Greg continues his interview with Maurice Clarett, the former Ohio State running back who led the team in 2002 to an undefeated season and their first national championship in 36 years. Following his first year at OSU, Maurice struggled with substance abuse, eventually culminating in imprisonment. He now educates and empowers others to achieve their goals through public speaking.
Greg asks Maurice about how the Red Zone, a program he created to provide assistance for students struggling with their home lives, actually works. Maurice explains that the idea for the Red Zone is rooted in the behavioral health tactics and techniques he learned from courses he took in prison. “The majority of what we do is dealing with direct counseling and CPST (Community Psychiatric Support Treatment) services inside of schools… and I like to call it more personal development than anything… I think a lot of things that we teach or a lot of these things that are needed for a lot of kids in urban cities or environments are things that you would probably receive from a healthy family… I feel we often fill those gaps and voids that may be missing at home – be it dealing with behavioral issues or issues of getting these kids ‘out of their own way,’ as I like to call it; which [includes] the skills to self-govern and stay on track so you can engage academically… We do a tremendous amount of focusing on helping kids with behavior, attendance, and grades. [We also work on] tying therapeutic interventions with [students’] personal lives through plans they get after their assessments.” However, as Maurice furthers, this isn’t all the Red Zone does. “For adults, with our outpatient drug treatment… we cover five basic areas – transportation, food, medical cards, insurance, and making sure they have safe and positive places to recreate or socialize… Mainly, we just help guys and girls carry out their treatment plans. At the end of the day treatment for adults is a personal thing and it comes down to the individual … and if you want to stay clean, we’re just here to provide and support the necessary tools.”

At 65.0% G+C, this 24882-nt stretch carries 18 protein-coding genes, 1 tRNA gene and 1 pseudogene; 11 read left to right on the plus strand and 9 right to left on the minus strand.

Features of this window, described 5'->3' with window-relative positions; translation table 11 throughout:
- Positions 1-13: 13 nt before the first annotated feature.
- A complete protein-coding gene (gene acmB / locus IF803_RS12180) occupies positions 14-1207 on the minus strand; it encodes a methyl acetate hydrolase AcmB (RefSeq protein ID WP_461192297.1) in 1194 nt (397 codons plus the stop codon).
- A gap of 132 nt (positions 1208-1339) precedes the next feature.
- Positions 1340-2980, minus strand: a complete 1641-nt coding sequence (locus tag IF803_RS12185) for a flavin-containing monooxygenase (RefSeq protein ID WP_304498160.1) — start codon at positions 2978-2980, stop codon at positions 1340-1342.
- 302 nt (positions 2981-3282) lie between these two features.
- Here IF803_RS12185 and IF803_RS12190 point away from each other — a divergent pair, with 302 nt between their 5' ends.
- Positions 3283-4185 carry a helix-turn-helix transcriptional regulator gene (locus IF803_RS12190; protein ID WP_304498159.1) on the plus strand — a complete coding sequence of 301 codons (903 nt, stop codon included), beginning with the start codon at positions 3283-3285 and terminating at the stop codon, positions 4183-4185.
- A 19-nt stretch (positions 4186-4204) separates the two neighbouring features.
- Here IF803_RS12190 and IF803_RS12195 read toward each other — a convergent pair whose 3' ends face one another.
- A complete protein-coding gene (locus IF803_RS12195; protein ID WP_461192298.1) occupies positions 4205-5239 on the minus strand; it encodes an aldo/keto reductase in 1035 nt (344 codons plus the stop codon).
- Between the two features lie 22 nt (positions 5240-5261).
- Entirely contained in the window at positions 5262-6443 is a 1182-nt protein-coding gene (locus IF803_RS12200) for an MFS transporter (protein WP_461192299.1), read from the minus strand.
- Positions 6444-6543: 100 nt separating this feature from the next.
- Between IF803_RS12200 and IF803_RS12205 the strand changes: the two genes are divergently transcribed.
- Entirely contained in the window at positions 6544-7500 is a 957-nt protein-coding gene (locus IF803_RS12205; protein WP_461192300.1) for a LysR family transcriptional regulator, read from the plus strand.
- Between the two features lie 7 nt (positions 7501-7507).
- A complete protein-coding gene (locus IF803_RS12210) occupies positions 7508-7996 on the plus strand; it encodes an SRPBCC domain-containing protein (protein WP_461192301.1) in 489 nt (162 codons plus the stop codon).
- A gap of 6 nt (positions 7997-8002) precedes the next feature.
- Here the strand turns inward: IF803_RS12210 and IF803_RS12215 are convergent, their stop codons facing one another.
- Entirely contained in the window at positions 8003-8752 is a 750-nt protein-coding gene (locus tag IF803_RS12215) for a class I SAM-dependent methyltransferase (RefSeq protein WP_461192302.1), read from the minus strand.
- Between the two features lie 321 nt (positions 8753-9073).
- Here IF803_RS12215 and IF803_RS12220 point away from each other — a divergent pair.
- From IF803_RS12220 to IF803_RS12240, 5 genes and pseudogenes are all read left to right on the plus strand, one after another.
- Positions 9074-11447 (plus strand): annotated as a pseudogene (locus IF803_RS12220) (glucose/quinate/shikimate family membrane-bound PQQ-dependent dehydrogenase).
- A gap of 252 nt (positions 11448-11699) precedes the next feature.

Listen to the podcast to discover how the Red Zone also works to get patients involved in the community so they can integrate their everyday life into their treatment.